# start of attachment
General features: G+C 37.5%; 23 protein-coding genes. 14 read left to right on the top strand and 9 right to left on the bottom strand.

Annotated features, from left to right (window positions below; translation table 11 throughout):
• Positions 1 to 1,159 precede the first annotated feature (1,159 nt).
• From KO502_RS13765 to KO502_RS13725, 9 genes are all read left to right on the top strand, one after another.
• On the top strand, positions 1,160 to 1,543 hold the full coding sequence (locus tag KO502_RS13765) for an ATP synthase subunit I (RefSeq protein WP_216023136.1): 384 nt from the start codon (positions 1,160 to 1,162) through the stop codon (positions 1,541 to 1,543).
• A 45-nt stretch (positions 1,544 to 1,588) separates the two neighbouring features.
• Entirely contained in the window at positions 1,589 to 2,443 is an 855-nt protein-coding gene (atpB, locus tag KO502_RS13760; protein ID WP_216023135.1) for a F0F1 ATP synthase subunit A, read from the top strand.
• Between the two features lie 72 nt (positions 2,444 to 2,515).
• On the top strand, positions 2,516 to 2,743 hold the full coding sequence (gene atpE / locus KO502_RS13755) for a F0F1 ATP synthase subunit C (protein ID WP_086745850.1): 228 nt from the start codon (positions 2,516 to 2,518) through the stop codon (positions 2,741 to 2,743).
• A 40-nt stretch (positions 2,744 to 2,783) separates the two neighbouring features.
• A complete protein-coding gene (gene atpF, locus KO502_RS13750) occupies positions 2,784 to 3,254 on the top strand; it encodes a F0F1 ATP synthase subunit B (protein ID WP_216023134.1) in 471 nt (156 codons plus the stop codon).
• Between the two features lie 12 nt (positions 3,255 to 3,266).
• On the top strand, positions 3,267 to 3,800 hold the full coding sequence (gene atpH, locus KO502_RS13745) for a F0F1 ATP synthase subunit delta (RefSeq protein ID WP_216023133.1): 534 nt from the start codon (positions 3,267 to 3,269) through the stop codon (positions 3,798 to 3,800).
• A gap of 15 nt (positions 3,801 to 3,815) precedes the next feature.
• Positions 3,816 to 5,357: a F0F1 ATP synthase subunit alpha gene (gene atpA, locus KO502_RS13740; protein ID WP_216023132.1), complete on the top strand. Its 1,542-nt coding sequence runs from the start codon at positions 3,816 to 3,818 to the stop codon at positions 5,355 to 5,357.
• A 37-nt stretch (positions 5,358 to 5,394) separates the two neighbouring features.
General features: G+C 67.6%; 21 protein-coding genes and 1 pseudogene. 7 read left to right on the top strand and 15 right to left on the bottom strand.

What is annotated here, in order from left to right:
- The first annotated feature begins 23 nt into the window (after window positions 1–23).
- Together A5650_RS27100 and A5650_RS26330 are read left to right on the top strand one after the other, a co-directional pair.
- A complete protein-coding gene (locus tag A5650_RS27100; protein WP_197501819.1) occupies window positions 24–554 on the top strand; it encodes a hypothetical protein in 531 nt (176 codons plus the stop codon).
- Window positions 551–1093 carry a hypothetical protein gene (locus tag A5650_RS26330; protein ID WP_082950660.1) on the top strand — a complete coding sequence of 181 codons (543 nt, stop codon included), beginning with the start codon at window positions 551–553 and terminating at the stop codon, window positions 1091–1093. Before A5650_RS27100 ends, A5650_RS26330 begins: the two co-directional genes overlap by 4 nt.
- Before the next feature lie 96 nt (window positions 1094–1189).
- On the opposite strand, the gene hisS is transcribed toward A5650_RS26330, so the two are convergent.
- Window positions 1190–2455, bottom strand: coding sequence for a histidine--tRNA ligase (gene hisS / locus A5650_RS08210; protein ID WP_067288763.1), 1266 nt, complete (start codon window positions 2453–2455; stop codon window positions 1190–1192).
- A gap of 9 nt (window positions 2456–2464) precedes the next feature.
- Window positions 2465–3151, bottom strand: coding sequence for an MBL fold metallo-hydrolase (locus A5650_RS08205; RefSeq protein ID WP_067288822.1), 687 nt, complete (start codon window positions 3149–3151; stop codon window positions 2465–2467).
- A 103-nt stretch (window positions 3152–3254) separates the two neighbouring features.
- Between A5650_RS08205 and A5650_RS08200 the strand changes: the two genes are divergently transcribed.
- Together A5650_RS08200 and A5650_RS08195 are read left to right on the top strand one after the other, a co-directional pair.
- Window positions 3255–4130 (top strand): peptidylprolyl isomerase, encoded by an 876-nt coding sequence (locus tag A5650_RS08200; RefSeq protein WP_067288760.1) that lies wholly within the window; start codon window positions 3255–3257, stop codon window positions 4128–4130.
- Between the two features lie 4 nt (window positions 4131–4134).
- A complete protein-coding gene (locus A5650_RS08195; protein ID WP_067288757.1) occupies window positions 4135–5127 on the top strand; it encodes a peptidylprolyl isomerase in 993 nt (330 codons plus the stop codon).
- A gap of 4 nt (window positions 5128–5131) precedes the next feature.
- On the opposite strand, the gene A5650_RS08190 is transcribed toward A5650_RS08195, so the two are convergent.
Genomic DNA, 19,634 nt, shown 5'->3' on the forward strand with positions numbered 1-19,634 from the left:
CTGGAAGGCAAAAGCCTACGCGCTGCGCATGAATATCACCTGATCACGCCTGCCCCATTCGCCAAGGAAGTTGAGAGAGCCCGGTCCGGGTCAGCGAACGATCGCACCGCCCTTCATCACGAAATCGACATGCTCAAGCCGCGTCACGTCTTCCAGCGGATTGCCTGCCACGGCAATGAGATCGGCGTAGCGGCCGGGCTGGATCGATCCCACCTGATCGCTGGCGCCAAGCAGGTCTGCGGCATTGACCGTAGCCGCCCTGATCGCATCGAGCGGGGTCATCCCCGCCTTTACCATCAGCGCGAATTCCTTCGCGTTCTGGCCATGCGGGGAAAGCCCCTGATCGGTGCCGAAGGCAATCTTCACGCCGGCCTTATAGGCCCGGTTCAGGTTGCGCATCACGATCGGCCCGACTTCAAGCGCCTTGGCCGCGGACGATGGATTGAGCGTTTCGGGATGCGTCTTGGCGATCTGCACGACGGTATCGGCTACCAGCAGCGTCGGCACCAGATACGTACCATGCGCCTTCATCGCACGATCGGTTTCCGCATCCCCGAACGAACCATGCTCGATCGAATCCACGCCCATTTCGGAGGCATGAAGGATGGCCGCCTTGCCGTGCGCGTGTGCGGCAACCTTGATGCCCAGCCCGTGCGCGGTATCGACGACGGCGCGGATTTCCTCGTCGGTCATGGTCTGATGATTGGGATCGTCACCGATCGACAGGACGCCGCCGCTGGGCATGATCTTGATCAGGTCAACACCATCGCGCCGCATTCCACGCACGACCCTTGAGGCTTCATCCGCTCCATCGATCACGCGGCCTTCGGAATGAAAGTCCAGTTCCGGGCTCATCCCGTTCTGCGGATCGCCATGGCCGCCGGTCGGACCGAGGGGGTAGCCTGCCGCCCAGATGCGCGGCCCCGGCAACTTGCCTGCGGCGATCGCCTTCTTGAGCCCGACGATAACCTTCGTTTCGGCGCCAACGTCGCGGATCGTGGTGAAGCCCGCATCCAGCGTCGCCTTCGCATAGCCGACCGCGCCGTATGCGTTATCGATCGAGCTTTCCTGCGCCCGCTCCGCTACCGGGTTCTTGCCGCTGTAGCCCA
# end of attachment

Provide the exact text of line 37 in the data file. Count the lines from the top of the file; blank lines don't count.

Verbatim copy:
CTGGAAGGCAAAAGCCTACGCGCTGCGCATGAATATCACCTGATCACGCCTGCCCCATTCGCCAAGGAAGTTGAGAGAGCCCGGTCCGGGTCAGCGAACGATCGCACCGCCCTTCATCACGAAATCGACATGCTCAAGCCGCGTCACGTCTTCCAGCGGATTGCCTGCCACGGCAATGAGATCGGCGTAGCGGCCGGGCTGGATCGATCCCACCTGATCGCTGGCGCCAAGCAGGTCTGCGGCATTGACCGTAGCCGCCCTGATCGCATCGAGCGGGGTCATCCCCGCCTTTACCATCAGCGCGAATTCCTTCGCGTTCTGGCCATGCGGGGAAAGCCCCTGATCGGTGCCGAAGGCAATCTTCACGCCGGCCTTATAGGCCCGGTTCAGGTTGCGCATCACGATCGGCCCGACTTCAAGCGCCTTGGCCGCGGACGATGGATTGAGCGTTTCGGGATGCGTCTTGGCGATCTGCACGACGGTATCGGCTACCAGCAGCGTCGGCACCAGATACGTACCATGCGCCTTCATCGCACGATCGGTTTCCGCATCCCCGAACGAACCATGCTCGATCGAATCCACGCCCATTTCGGAGGCATGAAGGATGGCCGCCTTGCCGTGCGCGTGTGCGGCAACCTTGATGCCCAGCCCGTGCGCGGTATCGACGACGGCGCGGATTTCCTCGTCGGTCATGGTCTGATGATTGGGATCGTCACCGATCGACAGGACGCCGCCGCTGGGCATGATCTTGATCAGGTCAACACCATCGCGCCGCATTCCACGCACGACCCTTGAGGCTTCATCCGCTCCATCGATCACGCGGCCTTCGGAATGAAAGTCCAGTTCCGGGCTCATCCCGTTCTGCGGATCGCCATGGCCGCCGGTCGGACCGAGGGGGTAGCCTGCCGCCCAGATGCGCGGCCCCGGCAACTTGCCTGCGGCGATCGCCTTCTTGAGCCCGACGATAACCTTCGTTTCGGCGCCAACGTCGCGGATCGTGGTGAAGCCCGCATCCAGCGTCGCCTTCGCATAGCCGACCGCGCCGTATGCGTTATCGATCGAGCTTTCCTGCGCCCGCTCCGCTACCGGGTTCTTGCCGCTGTAGCCCA